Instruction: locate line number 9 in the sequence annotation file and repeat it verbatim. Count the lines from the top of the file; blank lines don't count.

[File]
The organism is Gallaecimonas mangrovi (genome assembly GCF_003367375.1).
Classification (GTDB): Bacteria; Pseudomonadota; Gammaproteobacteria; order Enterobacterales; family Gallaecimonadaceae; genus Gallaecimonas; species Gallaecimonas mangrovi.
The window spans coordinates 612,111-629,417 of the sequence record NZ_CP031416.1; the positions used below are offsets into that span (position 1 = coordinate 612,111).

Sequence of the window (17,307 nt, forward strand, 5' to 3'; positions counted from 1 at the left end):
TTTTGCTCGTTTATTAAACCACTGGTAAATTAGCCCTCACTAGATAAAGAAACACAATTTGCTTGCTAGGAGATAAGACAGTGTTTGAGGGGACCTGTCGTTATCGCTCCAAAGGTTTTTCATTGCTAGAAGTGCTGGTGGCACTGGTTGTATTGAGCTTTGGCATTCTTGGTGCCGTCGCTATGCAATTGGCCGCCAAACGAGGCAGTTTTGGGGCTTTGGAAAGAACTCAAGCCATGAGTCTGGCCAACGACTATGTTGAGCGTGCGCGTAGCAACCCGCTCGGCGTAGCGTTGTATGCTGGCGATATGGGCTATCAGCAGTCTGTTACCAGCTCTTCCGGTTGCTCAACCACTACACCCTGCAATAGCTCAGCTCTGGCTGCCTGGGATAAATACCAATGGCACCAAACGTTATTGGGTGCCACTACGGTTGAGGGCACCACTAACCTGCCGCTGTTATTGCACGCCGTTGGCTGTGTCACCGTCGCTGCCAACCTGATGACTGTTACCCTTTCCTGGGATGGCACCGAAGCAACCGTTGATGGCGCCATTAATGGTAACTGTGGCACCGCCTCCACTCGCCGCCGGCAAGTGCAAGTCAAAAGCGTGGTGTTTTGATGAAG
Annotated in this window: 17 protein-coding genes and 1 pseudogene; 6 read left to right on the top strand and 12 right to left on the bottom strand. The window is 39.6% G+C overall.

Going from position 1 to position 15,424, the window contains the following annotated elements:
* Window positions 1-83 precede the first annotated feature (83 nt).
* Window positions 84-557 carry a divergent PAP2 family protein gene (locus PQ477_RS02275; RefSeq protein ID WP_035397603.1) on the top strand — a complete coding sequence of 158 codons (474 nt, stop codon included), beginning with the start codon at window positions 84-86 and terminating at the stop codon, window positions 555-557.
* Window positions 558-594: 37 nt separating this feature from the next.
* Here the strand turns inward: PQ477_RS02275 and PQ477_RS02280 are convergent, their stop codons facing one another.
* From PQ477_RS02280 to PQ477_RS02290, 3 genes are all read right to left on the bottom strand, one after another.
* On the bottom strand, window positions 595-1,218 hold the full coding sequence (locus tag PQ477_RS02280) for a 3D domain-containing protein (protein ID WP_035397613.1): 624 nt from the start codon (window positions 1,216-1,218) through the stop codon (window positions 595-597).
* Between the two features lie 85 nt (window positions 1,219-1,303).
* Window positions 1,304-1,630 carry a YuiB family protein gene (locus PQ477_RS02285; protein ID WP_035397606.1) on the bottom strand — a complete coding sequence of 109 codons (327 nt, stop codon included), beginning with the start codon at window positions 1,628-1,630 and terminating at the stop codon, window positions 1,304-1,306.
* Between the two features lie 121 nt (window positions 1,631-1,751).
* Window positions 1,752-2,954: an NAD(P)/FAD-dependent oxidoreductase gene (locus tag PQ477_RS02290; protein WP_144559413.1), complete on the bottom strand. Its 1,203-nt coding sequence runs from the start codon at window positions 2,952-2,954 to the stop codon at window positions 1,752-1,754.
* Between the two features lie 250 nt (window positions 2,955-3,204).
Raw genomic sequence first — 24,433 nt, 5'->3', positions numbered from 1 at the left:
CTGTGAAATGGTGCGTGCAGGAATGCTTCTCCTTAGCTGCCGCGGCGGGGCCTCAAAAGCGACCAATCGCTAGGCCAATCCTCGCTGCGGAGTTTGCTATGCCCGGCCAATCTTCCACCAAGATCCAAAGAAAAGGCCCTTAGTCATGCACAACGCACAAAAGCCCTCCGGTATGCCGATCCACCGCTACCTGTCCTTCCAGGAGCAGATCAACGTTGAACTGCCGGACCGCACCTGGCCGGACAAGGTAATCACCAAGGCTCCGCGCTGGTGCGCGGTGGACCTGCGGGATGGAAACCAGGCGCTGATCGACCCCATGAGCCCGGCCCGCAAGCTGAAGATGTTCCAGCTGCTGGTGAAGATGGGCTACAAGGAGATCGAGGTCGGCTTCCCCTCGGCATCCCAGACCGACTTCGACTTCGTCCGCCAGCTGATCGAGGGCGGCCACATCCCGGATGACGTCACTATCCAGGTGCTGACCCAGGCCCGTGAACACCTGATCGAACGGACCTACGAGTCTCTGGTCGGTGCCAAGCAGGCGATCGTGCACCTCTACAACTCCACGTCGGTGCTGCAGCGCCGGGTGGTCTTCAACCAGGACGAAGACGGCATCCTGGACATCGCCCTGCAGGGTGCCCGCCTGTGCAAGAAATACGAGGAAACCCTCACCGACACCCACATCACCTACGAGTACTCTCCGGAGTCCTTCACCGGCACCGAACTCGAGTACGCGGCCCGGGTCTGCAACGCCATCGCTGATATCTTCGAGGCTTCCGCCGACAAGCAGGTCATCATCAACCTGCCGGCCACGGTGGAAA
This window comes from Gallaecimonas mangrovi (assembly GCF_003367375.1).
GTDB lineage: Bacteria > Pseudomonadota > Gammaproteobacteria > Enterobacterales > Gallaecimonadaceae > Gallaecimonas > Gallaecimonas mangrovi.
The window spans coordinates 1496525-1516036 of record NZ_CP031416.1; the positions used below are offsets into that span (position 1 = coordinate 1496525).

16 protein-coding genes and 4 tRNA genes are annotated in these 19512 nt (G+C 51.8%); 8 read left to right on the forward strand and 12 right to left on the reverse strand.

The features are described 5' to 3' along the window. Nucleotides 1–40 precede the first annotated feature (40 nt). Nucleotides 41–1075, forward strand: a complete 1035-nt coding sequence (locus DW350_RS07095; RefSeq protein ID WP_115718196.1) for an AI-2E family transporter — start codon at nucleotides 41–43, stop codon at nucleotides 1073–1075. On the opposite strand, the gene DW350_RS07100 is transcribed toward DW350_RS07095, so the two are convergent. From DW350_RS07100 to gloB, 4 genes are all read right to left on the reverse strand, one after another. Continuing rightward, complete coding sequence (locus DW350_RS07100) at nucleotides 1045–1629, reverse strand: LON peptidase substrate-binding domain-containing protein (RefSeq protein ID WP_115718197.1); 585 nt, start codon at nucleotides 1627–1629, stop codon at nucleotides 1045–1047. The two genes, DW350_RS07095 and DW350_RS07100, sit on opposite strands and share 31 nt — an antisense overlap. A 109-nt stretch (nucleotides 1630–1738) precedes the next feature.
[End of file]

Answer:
* Window positions 84-557 carry a divergent PAP2 family protein gene (locus PQ477_RS02275; RefSeq protein ID WP_035397603.1) on the top strand — a complete coding sequence of 158 codons (474 nt, stop codon included), beginning with the start codon at window positions 84-86 and terminating at the stop codon, window positions 555-557.